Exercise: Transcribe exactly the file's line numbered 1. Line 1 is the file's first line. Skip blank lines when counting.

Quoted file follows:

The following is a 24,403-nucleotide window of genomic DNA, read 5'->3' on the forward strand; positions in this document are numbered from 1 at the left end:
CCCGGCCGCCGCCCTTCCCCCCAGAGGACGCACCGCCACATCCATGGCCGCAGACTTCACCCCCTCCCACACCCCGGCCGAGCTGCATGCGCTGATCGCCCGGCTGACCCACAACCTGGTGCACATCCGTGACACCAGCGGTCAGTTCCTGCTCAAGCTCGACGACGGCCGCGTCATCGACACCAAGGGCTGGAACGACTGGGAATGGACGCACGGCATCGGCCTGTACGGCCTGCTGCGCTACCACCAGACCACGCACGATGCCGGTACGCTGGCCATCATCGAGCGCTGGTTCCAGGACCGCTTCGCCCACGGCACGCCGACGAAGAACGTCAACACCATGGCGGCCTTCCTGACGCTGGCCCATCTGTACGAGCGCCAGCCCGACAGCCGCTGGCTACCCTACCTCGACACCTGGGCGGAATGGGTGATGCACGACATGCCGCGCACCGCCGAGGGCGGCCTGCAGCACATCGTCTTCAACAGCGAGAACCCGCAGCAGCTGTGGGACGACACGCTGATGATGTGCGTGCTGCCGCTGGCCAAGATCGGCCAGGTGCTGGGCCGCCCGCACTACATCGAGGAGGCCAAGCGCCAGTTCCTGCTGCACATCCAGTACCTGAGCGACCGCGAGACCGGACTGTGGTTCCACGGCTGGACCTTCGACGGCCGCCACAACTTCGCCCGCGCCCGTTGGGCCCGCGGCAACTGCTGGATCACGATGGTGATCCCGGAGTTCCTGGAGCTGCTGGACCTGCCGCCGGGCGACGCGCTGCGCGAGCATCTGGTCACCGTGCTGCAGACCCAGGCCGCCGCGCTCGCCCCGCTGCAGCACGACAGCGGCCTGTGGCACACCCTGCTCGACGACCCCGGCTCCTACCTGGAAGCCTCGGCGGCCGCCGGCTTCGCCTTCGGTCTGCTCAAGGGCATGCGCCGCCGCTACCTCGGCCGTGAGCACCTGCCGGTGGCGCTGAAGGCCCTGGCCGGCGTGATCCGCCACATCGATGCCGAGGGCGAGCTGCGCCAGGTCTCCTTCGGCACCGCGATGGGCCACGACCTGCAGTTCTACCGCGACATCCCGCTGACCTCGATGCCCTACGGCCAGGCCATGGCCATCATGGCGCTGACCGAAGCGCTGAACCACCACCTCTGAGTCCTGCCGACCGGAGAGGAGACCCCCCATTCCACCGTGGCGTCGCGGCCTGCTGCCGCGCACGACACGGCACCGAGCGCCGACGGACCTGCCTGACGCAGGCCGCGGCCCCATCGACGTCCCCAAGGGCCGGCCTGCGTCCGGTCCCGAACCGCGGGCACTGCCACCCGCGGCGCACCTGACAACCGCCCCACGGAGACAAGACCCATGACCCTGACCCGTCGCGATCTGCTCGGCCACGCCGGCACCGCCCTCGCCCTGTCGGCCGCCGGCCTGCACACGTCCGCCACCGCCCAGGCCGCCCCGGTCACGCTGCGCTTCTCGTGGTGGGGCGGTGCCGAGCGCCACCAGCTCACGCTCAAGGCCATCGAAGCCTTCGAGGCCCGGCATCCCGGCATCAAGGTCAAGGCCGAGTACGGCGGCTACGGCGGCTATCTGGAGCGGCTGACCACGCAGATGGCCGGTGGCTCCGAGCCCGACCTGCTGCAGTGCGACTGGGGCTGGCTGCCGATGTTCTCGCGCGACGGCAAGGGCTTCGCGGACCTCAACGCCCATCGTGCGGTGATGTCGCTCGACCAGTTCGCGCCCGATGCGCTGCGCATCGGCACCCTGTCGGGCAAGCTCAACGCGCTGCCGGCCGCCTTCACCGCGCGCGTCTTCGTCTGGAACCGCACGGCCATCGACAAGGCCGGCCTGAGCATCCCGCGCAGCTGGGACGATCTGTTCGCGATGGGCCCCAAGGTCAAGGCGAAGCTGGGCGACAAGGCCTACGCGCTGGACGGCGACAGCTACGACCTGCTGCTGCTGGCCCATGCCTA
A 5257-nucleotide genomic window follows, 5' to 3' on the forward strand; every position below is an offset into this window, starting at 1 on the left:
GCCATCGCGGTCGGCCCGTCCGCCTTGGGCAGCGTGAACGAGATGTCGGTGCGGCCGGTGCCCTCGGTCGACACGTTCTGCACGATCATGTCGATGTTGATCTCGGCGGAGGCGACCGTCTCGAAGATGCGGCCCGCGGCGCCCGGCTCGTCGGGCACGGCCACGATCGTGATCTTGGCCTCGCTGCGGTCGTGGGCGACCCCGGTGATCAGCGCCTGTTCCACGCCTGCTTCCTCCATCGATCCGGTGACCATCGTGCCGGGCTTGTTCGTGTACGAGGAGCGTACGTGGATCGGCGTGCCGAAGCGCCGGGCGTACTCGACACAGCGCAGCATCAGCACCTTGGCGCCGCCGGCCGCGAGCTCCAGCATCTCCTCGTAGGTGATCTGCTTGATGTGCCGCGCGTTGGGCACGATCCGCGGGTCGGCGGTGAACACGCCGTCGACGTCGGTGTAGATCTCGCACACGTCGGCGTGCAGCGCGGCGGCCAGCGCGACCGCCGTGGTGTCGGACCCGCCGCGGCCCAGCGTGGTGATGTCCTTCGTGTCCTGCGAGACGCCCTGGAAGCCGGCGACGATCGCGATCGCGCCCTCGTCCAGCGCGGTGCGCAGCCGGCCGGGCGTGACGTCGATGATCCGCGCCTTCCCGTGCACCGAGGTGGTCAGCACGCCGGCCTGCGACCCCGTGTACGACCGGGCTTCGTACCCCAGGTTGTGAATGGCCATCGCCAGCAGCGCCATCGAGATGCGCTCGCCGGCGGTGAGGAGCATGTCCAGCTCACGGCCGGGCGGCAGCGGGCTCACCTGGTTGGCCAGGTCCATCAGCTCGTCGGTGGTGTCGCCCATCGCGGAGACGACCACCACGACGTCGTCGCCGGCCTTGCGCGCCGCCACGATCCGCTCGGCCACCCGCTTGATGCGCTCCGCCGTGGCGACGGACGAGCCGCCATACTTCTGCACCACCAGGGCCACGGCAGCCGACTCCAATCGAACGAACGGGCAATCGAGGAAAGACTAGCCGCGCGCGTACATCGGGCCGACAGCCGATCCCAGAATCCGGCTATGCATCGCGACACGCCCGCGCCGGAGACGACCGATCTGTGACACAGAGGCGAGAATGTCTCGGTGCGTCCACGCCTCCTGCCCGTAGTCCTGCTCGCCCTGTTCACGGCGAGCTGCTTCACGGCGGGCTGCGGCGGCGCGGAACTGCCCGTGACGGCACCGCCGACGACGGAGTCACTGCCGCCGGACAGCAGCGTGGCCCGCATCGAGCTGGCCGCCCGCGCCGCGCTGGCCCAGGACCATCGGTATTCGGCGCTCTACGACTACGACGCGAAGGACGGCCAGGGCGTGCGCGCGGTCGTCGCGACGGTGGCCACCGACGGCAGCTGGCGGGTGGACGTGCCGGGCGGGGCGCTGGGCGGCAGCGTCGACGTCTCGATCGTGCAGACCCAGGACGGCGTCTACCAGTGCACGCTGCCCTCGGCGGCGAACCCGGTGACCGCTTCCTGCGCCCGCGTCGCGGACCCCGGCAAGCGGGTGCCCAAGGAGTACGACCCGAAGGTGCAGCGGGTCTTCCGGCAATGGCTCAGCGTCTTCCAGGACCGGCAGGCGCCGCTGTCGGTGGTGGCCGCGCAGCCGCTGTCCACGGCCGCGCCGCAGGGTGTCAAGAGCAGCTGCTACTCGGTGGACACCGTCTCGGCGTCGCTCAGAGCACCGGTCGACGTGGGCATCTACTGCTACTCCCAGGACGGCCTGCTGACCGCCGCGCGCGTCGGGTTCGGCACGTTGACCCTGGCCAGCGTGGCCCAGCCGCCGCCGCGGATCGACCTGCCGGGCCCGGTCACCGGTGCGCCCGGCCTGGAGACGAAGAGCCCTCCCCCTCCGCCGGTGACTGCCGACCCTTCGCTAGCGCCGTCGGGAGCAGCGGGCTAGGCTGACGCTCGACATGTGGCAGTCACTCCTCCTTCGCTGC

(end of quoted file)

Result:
The following is a 24,403-nucleotide window of genomic DNA, read 5'->3' on the forward strand; positions in this document are numbered from 1 at the left end: